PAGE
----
The guest speakers for the seminar hosted by PwC Namibia in Windhoek is JP Borman, PwC South Africa Partner in Transfer Pricing and Thulani Shongwe, Head of Domestic Resource Mobilisation from Africa Tax Administration Forum (“ATAF”). In addition, the keynote address will be made by the Commissioner of
Inland Revenue Department (“IRD”) from the Ministry of Finance, Mr Justus Mwafongwe.
Mr. Borman is an admitted Attorney and Conveyancer in South Africa. JP earned a Bachelor of Commerce (Law), Bachelor of Commerce (Informatics), Bachelor of Law and a Higher Diploma (International Tax) from the University of Johannesburg; as well as a Master of Laws (Tax) from the University of the Witwatersrand.
He has been with PwC since 2006 and has also worked in the PwC London office where he has assisted on complex transfer pricing assignments. He has been involved in various operating model/value chain transformation assignments, transfer pricing audits and disputes (negotiation, mediation and litigation) in
various territories as well as leading numerous Pan-African tax and transfer pricing assignments.
Mr. Thulani Shongwe is responsible for managing international taxes at the ATAF. He also heads ATAF’s project on Base Erosion and Profit Shifting (BEPS) as well as the ATAF Technical Committee on Cross Border Taxation (CBT). He is a member of the Illicit Financial Flows Working Group, the ATAF delegate to
The Organisation of Economic Co-operation and Development (“OECD”) Committee on Fiscal Affairs and a delegate to the OECD Working Party 6 on the Taxation of Multinational Enterprises. Mr Shongwe is also involved on engagements with international multilateral organisations such as the United Nations Economic Commission for Africa, International Monetary Fund, the OECD, African Development Bank and African Union.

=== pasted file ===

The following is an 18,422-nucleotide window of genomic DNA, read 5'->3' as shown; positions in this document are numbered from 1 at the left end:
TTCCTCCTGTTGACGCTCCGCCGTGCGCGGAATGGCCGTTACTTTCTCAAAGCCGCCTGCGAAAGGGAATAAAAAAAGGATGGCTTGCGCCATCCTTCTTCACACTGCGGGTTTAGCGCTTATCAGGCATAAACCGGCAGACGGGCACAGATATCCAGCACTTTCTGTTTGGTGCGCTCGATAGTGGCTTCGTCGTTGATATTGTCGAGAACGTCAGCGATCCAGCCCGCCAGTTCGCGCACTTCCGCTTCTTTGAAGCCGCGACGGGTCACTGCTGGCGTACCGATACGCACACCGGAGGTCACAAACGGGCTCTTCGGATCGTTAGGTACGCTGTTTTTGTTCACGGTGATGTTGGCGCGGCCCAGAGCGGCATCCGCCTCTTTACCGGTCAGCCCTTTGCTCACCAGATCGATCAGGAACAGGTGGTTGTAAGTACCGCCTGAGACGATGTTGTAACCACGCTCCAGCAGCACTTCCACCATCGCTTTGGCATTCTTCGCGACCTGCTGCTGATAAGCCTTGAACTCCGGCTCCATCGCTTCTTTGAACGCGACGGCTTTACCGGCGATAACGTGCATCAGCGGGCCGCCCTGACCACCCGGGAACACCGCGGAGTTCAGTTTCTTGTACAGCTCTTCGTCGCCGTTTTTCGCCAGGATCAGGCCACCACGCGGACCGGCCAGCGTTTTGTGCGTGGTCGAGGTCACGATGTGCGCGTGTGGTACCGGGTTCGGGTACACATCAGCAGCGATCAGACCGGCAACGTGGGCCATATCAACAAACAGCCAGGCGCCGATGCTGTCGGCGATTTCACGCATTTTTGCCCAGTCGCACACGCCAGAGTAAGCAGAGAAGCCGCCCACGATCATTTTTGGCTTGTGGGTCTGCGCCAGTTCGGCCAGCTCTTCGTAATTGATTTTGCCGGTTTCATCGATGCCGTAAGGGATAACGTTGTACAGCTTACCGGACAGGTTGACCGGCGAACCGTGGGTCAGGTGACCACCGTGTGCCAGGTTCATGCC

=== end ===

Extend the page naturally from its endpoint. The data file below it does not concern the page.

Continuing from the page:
Transfer pricing legislation in Namibia (Section 95A of the Namibian Income Tax Act) is aimed at enforcing the arm’s length principle in cross-border transactions between connected persons. On 5 September 2006, the Directorate of Inland Revenue issued a Practice Note (PN 2/2006) containing guidance on the application of the transfer pricing legislation.
Section 95A is aimed at ensuring that cross-border transactions between connected entities are fairly priced. This will ensure that tax profits are not stripped out of Namibia and moved to lower tax jurisdictions. Section 95A achieves this by giving the Minister of Finance the power to adjust tax returns and to tax Namibian entities as if these transactions were done at market-related prices.
Tax considerations has become a strategic subject for multinational groups operating on the African continent. Changes in the global landscape in terms of commerce and the way businesses are conducted is a key factor; as this also dictates how taxes affect various transactions.
With increasing demands from stakeholders for more transparency and accountability from multinational groups on paying their taxes, implementation and adhering to requirements on transfer pricing is increasingly becoming of utmost importance.
Over the years, PwC has performed a wide variety of transfer pricing assignments which has aided taxpayers to comply with the relevant regulatory requirements. These type of assignments ranged from developing processes, documentation as well as providing advice in this area of specialism.
PwC has the technical capacity and experience to assist in providing guidance on any transfer pricing related topics, uncertainties and requirements.